Covid-19: BAME Communities

Part of the debate – in the House of Commons at 1:59 pm on 18th June 2020.

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Photo of Tan Dhesi Tan Dhesi Shadow Minister (Transport) 1:59 pm, 18th June 2020

I thank my hon. Friend Dawn Butler for securing this important debate. Without doubt, the nation needs a full independent public inquiry into the Government’s handling of the covid crisis, but one area in particular that demands scrutiny is the Government’s handling of the effects of covid-19 on the black, Asian and minority ethnic communities. Why have Ministers ignored the evidence, dragged their feet and almost certainly contributed to a situation where people from BAME communities have been disproportionately ravaged by this terrible disease?

For me, this is personal. I have lost loved ones to covid, such as Jagir Kaur, my lovely grandmother, our family matriarch, from whom I learnt so much, but whose coffin I was not even able to carry on my shoulder. Satnam Singh Dhesi, my fun-loving, Slough taxi-driver uncle was taken away from us way too early, and then I had to endure the indignity of watching his funeral online via Zoom. Hemraj Jaymal, my brother-in-law’s father, somehow contracted covid in a Slough care home, and, inexcusably, none of us was there to hold his hand when he breathed his last. May they all rest in peace and may we be forgiven for not being there. Families cannot attend bedsides and because the usual rituals and rights of funerals are disrupted, it makes loss even harder and grief even harsher, and there are tens of thousands of people suffering bereavement.

Back in April, we saw BAME people being disproportionately affected by covid-19 as data came in from emergency admissions to hospital from more than three months ago. On 22 May, King’s College London research showed that patients from BAME groups admitted to hospital with covid-19 are, on average, a decade younger than white patients. In May, the Office for National Statistics reported that black people were more than four times more likely to die from covid-19 than their white counterparts; that Bangladeshi and Pakistani people were more than one and a half times more likely to die from covid-19; and that the situation was similar for people with an Indian heritage. That was published more than a month ago.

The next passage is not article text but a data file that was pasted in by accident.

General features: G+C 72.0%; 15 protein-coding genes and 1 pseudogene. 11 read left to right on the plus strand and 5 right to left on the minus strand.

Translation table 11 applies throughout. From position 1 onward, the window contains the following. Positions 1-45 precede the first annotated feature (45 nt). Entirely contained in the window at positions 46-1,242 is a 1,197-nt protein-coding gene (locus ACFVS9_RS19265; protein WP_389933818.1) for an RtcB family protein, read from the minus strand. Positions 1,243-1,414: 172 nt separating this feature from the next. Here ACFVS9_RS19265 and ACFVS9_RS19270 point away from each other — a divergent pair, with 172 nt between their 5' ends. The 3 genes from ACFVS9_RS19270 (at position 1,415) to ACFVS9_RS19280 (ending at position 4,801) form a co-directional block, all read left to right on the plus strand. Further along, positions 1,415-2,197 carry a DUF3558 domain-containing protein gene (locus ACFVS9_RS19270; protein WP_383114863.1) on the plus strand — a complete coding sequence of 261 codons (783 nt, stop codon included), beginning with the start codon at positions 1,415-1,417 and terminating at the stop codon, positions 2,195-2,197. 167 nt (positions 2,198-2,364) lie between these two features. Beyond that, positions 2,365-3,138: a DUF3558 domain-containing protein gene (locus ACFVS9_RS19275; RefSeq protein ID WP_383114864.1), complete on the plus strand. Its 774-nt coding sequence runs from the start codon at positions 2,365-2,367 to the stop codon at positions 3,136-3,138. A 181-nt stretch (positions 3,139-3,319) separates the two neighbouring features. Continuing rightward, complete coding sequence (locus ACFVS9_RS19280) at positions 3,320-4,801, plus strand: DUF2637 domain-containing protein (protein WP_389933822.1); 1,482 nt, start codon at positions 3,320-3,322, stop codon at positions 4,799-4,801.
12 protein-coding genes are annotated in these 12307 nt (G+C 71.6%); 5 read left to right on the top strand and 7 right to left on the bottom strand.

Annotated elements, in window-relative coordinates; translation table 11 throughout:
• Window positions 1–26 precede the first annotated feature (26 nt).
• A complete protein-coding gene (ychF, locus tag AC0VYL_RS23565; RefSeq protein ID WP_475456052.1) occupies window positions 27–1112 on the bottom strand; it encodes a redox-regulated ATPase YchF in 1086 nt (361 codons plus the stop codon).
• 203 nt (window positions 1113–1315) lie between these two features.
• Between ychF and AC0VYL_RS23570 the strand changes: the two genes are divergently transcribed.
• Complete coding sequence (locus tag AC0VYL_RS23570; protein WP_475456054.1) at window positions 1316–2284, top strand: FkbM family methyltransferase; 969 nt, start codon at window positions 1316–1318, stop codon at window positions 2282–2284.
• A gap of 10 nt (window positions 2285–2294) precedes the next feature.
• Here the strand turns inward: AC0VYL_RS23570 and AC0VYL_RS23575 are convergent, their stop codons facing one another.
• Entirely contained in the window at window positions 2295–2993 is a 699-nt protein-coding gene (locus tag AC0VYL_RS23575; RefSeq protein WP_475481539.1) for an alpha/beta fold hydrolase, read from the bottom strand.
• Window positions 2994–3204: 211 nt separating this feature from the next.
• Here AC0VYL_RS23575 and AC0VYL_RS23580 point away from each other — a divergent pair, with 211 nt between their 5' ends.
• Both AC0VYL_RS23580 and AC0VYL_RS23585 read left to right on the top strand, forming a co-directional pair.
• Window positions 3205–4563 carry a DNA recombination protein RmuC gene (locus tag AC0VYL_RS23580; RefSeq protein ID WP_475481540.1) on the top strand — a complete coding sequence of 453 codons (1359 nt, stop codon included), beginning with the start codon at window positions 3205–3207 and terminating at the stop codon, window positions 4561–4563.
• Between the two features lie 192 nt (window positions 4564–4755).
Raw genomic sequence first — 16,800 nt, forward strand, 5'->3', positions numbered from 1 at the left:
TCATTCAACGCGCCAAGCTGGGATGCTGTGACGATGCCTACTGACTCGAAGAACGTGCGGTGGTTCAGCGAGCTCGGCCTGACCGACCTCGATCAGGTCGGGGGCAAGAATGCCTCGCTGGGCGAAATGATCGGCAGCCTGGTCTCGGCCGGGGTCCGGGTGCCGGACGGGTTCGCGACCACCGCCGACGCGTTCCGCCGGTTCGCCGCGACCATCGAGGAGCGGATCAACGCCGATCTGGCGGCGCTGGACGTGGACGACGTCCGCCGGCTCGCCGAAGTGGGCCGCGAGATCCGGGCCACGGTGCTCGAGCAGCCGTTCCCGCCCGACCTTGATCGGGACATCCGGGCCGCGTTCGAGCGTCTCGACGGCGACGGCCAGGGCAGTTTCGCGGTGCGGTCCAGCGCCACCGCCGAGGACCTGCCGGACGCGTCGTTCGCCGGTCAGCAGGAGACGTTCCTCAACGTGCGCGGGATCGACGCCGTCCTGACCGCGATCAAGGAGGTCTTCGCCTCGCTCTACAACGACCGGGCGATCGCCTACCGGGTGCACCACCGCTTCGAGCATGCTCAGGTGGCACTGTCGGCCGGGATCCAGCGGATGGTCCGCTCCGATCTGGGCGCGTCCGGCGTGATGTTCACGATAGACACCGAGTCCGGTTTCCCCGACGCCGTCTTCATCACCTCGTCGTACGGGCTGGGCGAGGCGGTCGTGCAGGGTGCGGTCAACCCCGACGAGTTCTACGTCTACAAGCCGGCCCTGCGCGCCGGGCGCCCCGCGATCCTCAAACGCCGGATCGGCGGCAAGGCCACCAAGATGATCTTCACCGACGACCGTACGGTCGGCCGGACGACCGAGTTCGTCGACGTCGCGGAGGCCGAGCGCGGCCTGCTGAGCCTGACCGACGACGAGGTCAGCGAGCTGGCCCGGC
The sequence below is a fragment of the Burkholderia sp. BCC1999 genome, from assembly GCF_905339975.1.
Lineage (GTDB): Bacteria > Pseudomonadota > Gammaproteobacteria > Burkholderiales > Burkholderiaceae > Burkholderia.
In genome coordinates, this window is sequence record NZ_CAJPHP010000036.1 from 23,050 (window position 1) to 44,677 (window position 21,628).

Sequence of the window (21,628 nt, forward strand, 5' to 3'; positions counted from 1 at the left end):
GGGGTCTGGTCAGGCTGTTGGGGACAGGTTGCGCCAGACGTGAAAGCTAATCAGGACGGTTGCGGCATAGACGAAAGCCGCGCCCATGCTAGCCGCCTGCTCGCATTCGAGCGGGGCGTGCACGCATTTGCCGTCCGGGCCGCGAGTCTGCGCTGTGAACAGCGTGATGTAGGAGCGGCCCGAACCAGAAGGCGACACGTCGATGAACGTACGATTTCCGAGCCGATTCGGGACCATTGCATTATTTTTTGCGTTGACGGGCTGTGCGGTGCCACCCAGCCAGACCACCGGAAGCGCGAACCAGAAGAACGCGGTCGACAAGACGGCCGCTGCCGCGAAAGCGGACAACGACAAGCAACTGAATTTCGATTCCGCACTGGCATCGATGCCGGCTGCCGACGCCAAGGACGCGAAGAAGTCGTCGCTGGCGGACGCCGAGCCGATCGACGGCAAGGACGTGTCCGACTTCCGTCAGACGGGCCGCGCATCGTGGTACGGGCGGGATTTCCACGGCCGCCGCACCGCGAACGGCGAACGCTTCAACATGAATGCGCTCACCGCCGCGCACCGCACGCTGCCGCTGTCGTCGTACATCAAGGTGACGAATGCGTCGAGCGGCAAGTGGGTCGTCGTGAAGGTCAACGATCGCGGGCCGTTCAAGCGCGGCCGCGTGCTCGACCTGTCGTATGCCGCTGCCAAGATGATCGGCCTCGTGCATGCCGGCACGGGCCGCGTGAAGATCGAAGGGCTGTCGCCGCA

Of course, Ministers have had a wealth of evidence from BAME organisations presented to Public Health England, which Ministers initially tried to delay, then cover-up and have released under pressure only this week. The evidence tells us what we already knew: ethnic inequalities in health and wellbeing in the UK existed before COVID-19, and the pandemic has made these disparities more apparent and undoubtedly exacerbated them. Why is this? One major reason is racism, and this racism, unfortunately, is also within our lovely NHS.

Figures released last week by the NHS Confederation show that the number of ethnic minority chairs and non-executive directors of NHS trusts in England has almost halved from 15% in 2010 to a mere 8% in 2018. Quoted in the Eastern Eye newspaper, Dr Ramesh Mehta, the president of the British Association of Physicians of Indian Origin, said that this was down to “rampant discrimination” and a “club culture” within NHS professions.

Representation matters, and the dismally low number of executive directors of NHS trusts is inexcusable. If BAME doctors and nurses are good enough to die on the frontline, surely they are good enough to lead. While I am proud to be a part of the most diverse party and the most diverse Parliament ever, the lack of leadership positions in most key industries is shocking, including the all-important finance sector, where the majority of FTSE companies still have all-white boards. Rather than just tweeting about Black Lives Matter, those companies need to take a long hard look at themselves to judge whether they are indeed a part of the change that they proclaim to be.

Diversity is crucial because it brings in people with fresh perspectives and different priorities, thereby enhancing and improving the overall performance for all of us, so perhaps the Minister can comment on how she intends to tackle the racial discrimination within the NHS. It took until 16 June for Public Health England to publish its seven-point plan, but surely this should have been done from the very start. We do not just want to carry on collating data.

Of course I pay tribute to the frontline NHS staff across my Slough constituency, including at Wexham Park Hospital, who undoubtedly face incredible challenges and risks, but the British Medical Association reports that 90% of doctors and 60% of NHS staff who have died are from BAME backgrounds. Those absolutely staggering statistics should make us realise that something is very wrong.

We are lacking time, so in conclusion I want to ask the Minister to reflect on the plans to commemorate all those who have lost their lives, with a focal point of remembrance, and assure us that we will learn the lessons. More than anything, I hope she can allay my concerns. Black lives matter, and we demand deeds, not words.